And Then I Read: THE MYSTERIOUS BENEDICT SOCIETY by Trenton Lee Stewart


© Trenton Lee Stewart.

Reynie Muldoon is a very smart orphan boy living and going to school in the Stonetown Orphanage. His favorite place is the school library, and his only real friend is his tutor, Miss Perumal. Except for her and his books, Reynie’s life is pretty miserable. One day, Miss Perumal points out an ad in the local paper that begins, “ARE YOU A GIFTED CHILD LOOKING FOR SPECIAL OPPORTUNITIES?” Before long, Reynie finds himself taking a series of unusual and challenging tests along with other applicants (and we readers can take them, too.) And not long after that, Reynie finds himself teamed with three other smart children, but each very different from the others, on a secret mission to investigate an island in Stonetown harbor from which mysterious and dangerous messages are being broadcast to the entire world, causing much trouble and distress. The engineer of this enterprise is a Mr. Benedict, hence the team’s name.


I won’t go any further into the plot, but I think you can see this is a fun and exciting adventure story with plenty of puzzles and mysteries to be solved, villainous characters to overcome, and excitingly dangerous situations to survive. The puzzle aspect reminded me a bit of “The Westing Game” by Ellen Raskin, and the adventures reminded me a little of “Peter Graves” by William Pene duBois, both fine books. The illustrations by Carson Ellis that begin each chapter are well done, and particularly delightful to me because each contains some fine hand-lettering in a variety of different styles.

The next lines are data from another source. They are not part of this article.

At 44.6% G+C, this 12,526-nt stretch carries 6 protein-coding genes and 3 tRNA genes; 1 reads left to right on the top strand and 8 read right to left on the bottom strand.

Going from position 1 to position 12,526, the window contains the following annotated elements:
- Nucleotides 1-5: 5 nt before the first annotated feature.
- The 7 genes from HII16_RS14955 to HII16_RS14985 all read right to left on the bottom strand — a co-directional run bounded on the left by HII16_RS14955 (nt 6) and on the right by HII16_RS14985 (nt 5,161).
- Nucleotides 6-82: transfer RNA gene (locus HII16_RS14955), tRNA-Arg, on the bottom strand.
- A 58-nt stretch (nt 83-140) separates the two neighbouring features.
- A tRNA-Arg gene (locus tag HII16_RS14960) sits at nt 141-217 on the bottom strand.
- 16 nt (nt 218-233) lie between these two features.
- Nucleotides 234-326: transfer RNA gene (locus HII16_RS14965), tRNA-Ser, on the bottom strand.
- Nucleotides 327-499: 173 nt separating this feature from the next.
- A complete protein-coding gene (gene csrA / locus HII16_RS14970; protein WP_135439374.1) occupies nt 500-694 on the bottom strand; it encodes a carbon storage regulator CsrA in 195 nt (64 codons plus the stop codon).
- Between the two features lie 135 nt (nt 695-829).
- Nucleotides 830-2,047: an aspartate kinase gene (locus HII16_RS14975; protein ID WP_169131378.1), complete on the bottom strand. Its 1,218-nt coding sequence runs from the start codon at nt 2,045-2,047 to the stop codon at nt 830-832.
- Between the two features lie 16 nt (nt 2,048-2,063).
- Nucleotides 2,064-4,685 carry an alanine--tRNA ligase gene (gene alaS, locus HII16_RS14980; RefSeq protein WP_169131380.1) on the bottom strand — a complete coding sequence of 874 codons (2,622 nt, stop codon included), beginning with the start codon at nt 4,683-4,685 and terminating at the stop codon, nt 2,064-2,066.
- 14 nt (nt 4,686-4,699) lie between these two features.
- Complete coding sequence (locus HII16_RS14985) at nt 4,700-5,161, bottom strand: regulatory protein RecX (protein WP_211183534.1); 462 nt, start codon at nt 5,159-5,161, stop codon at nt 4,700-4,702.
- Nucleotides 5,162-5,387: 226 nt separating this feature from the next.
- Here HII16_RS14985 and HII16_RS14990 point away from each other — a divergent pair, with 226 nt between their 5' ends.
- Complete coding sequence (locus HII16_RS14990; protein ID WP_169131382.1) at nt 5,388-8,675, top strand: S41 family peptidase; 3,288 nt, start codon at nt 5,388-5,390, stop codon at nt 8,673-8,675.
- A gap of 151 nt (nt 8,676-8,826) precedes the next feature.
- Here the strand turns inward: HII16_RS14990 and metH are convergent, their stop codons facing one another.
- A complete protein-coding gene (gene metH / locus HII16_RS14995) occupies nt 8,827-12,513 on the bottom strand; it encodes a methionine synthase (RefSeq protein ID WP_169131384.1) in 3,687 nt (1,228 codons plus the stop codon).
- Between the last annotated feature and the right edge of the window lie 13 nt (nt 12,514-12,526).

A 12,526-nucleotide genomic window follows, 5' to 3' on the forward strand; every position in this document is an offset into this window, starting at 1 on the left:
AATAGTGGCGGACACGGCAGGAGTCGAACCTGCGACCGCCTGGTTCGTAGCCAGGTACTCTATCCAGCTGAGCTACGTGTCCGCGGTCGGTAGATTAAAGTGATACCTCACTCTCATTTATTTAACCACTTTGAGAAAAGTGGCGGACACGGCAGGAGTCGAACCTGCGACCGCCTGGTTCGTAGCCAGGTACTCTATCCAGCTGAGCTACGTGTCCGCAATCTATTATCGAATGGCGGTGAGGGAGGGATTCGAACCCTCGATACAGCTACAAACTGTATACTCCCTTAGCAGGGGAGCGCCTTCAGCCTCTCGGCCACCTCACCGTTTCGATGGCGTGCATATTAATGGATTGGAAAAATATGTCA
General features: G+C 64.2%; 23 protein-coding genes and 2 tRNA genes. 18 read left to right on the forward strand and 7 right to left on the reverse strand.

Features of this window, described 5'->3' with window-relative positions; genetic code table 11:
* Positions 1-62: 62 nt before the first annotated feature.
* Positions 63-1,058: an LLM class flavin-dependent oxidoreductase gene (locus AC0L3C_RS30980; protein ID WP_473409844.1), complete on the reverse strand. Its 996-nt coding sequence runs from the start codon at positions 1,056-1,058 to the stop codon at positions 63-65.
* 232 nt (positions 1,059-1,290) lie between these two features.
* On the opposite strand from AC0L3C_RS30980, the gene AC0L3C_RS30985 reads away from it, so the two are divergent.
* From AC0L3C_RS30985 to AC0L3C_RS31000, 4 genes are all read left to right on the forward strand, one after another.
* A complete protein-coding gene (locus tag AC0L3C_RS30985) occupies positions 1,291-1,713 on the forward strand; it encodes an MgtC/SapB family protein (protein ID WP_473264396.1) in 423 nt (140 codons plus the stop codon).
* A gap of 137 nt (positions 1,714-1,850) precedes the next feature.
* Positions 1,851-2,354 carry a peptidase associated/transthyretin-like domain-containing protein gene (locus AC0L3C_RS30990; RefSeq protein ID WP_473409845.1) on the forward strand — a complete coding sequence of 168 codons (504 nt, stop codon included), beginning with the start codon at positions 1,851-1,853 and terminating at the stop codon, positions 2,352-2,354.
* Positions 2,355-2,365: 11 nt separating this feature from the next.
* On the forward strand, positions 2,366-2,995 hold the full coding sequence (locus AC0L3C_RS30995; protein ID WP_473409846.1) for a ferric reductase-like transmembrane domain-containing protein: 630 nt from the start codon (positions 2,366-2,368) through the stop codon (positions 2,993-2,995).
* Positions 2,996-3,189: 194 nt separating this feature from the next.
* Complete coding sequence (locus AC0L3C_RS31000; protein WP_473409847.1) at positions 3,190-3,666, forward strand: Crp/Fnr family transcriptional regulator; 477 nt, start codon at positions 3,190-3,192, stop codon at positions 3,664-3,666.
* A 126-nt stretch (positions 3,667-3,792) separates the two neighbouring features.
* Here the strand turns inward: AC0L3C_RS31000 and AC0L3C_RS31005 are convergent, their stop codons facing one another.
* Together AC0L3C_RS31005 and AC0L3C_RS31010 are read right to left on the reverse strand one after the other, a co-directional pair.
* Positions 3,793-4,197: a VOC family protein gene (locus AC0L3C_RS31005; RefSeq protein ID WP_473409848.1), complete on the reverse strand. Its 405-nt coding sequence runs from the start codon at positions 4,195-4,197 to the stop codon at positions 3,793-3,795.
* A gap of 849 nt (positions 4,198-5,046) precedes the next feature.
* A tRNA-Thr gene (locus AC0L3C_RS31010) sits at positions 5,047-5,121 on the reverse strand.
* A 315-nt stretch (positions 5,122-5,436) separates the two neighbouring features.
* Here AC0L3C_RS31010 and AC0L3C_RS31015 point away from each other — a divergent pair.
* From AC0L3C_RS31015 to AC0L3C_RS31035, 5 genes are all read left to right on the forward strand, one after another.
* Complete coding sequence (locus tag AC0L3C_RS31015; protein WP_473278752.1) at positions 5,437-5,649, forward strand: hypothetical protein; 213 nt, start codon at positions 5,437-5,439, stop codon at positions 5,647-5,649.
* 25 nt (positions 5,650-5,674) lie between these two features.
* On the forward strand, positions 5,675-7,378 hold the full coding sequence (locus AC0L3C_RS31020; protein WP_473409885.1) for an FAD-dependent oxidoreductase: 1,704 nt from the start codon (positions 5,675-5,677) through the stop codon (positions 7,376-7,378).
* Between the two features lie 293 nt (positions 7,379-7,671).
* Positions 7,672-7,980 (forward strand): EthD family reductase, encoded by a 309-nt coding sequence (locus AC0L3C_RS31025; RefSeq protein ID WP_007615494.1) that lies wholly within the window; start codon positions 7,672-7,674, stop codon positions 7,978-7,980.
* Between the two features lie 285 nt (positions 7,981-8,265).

The only thing I didn’t like in this author’s first children’s novel was some of the names, which are distractingly punny. “Ledroptha Curtain,” for instance. The characters themselves are all well-developed and real enough, though, so I was able to overlook that most of the time. It’s a good story, with enough plot twists and turns to keep me guessing, valid insights into the world it portrays, which is somewhat like our own, but with a science-fictional edge and at times a slightly Roald Dahl-ish satirical feel. I enjoyed it, empathized with Reynie and his friends, admired their pluck, and enjoyed seeing them figure their way through the maze of mysteries. Not a deep book, but a satisfying one, and miles better than the Tom Swift or Hardy Boys sort of adventures I ate up as a child. Recommended!

The Mysterious Benedict Society by Trenton Lee Stewart

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